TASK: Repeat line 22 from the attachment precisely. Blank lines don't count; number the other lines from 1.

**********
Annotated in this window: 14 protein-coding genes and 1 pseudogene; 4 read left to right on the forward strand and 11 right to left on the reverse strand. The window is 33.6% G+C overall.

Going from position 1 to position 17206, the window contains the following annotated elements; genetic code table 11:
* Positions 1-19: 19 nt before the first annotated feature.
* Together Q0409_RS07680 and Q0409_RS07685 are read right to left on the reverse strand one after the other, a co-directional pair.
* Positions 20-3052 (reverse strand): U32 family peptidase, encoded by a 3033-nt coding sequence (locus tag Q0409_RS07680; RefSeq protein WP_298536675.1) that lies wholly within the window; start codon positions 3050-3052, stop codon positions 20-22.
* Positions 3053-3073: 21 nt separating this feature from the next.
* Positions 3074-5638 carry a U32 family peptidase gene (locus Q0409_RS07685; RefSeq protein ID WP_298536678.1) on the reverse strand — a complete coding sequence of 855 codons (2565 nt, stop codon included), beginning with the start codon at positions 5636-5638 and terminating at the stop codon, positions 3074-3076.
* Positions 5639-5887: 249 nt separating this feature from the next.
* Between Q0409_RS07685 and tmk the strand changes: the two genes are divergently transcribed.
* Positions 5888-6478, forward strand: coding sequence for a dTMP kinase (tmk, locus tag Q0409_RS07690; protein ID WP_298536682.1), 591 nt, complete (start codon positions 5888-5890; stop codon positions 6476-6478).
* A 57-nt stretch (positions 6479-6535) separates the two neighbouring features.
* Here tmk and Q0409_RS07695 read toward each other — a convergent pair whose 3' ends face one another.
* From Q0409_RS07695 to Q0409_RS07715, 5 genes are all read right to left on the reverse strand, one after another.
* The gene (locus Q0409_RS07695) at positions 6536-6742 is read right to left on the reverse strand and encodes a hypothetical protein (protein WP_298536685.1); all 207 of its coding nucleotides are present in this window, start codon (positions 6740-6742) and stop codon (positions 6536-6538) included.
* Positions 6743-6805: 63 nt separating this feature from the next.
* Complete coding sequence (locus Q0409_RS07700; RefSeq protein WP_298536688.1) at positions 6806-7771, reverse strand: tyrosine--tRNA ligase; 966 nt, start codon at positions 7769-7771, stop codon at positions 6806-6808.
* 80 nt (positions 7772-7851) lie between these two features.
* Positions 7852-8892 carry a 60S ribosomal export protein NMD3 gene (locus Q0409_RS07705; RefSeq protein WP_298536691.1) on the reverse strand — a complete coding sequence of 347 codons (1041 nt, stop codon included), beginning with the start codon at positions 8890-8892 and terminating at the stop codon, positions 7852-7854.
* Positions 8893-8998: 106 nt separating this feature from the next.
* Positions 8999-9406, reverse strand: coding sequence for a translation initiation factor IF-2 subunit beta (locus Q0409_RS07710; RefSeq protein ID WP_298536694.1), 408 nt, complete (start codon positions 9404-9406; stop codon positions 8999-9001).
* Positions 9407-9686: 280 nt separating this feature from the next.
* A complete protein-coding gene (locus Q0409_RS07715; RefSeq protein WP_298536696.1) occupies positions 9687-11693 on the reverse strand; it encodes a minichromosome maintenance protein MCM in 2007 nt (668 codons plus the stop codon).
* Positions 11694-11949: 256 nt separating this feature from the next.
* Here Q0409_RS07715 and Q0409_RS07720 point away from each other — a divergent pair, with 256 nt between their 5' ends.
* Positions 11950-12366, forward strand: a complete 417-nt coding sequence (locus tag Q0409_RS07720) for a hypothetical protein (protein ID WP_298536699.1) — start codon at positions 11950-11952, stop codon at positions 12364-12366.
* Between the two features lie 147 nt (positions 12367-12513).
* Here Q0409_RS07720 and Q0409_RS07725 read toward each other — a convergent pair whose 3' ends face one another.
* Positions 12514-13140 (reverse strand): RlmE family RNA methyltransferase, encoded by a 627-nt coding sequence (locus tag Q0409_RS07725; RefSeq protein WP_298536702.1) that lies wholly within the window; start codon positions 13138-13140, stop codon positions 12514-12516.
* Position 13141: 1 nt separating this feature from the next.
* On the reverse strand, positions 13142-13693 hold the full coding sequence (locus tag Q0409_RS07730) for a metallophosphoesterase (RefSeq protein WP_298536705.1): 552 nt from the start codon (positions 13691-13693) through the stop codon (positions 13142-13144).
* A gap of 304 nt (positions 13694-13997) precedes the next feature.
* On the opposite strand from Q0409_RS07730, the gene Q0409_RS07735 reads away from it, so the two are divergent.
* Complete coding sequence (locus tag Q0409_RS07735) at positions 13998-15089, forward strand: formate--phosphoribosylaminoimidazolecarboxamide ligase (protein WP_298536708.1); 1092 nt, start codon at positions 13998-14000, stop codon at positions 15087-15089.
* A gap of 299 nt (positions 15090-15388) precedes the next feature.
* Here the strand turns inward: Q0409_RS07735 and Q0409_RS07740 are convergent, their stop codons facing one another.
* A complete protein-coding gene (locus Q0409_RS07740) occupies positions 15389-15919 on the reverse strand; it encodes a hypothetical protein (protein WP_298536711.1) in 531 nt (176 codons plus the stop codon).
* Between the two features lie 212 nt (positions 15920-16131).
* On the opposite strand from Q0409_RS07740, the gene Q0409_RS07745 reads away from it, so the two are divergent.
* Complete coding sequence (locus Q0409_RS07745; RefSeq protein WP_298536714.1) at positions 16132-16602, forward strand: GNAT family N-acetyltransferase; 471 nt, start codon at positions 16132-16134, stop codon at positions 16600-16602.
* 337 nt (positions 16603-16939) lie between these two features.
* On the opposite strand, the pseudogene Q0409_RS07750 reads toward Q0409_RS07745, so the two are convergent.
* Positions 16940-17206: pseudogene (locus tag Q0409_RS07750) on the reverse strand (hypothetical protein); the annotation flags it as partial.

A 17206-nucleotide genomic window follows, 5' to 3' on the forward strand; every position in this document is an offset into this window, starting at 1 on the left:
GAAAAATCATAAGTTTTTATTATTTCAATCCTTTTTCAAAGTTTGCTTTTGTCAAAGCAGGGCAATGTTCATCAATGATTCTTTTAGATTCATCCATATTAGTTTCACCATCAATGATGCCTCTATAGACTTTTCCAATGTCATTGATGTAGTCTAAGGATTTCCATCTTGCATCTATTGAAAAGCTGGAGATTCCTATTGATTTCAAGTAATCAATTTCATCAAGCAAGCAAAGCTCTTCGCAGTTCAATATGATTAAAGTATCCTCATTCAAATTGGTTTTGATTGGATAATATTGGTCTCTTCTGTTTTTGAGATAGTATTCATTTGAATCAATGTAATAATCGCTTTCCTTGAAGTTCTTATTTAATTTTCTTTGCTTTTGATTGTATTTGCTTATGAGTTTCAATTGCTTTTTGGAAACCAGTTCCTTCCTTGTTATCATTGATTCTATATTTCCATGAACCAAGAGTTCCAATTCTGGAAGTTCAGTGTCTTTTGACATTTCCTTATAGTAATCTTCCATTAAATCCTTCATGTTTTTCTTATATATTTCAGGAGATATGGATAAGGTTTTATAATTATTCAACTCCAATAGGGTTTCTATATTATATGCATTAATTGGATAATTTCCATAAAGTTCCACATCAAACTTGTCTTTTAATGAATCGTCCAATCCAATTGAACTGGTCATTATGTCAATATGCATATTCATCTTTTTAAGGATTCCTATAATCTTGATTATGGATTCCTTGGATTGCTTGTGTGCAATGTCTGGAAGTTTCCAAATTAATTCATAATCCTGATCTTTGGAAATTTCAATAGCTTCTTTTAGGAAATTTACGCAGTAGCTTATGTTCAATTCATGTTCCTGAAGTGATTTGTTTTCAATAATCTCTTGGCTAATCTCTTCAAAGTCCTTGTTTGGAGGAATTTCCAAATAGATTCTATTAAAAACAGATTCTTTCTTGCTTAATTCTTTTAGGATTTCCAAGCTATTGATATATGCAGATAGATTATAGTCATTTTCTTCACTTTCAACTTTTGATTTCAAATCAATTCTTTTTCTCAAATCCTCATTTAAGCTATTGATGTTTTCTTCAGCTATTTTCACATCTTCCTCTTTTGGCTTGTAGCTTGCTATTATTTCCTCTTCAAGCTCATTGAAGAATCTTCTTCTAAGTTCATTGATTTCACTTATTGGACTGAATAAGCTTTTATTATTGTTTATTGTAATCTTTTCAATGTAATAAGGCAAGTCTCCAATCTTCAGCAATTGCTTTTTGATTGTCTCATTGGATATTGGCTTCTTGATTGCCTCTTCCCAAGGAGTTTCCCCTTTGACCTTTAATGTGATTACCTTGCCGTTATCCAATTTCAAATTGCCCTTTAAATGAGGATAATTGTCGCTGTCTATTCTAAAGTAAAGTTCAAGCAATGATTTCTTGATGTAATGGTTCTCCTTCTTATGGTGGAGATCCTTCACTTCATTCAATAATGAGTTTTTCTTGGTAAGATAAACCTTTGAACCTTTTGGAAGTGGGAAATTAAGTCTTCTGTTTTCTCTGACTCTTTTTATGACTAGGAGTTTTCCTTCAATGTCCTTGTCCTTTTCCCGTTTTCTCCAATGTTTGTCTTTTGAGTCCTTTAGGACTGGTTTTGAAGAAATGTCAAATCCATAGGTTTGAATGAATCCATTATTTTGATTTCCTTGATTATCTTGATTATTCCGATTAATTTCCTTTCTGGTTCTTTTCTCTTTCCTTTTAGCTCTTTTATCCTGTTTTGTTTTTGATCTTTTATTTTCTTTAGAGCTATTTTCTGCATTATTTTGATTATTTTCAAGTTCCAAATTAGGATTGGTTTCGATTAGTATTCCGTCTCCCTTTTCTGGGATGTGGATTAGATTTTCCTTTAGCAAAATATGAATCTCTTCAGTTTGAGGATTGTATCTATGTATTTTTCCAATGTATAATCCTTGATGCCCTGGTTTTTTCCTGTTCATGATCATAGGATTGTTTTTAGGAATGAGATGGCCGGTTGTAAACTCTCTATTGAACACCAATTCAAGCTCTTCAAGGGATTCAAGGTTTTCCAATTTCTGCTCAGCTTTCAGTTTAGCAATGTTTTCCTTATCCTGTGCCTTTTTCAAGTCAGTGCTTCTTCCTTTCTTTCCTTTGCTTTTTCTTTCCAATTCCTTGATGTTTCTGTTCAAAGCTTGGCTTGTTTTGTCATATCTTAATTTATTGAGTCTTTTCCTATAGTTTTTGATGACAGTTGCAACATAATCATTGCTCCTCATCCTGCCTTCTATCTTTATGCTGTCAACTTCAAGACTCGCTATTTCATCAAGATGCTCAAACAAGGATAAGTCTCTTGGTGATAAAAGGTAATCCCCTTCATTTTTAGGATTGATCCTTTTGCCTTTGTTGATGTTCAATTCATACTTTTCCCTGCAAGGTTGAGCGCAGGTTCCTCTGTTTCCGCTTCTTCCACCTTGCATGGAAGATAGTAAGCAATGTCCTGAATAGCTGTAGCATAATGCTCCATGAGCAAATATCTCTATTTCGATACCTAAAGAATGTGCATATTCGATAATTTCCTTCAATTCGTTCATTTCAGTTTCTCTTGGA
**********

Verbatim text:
* A complete protein-coding gene (locus Q0409_RS07715; RefSeq protein WP_298536696.1) occupies positions 9687-11693 on the reverse strand; it encodes a minichromosome maintenance protein MCM in 2007 nt (668 codons plus the stop codon).